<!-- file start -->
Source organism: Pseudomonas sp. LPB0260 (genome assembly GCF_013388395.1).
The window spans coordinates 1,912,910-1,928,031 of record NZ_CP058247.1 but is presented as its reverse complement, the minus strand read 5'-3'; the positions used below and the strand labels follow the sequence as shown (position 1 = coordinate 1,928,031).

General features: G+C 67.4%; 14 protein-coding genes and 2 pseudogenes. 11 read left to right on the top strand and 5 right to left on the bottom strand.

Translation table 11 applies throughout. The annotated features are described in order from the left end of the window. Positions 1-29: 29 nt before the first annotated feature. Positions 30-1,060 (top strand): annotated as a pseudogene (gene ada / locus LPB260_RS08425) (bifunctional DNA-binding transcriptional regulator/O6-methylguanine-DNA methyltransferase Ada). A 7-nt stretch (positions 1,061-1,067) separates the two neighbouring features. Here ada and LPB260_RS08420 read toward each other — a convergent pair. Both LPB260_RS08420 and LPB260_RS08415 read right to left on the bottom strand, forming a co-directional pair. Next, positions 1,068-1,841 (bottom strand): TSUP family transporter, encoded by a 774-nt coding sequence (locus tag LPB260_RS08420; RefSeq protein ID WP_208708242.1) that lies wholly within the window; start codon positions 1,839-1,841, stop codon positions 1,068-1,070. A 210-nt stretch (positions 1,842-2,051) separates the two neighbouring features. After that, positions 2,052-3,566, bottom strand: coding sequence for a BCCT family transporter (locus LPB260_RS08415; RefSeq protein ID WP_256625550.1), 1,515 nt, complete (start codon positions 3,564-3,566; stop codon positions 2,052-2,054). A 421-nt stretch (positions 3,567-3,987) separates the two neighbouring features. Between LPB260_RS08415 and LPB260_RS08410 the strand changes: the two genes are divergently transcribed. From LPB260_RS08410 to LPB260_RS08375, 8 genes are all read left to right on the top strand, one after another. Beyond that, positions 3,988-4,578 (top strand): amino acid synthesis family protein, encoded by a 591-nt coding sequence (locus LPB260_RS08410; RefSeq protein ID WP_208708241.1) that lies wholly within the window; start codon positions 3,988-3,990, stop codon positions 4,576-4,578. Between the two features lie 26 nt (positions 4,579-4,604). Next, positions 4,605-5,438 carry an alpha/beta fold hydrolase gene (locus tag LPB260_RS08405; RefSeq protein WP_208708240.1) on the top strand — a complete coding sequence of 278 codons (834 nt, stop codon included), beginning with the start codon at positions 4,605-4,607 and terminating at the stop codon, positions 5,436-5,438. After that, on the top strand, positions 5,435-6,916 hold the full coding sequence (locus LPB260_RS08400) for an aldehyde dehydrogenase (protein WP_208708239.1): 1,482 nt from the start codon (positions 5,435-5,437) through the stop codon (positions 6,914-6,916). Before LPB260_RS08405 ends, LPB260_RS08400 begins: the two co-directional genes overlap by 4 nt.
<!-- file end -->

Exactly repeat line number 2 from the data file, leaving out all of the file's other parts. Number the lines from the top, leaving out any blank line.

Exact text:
The window spans coordinates 1,912,910-1,928,031 of record NZ_CP058247.1 but is presented as its reverse complement, the minus strand read 5'-3'; the positions used below and the strand labels follow the sequence as shown (position 1 = coordinate 1,928,031).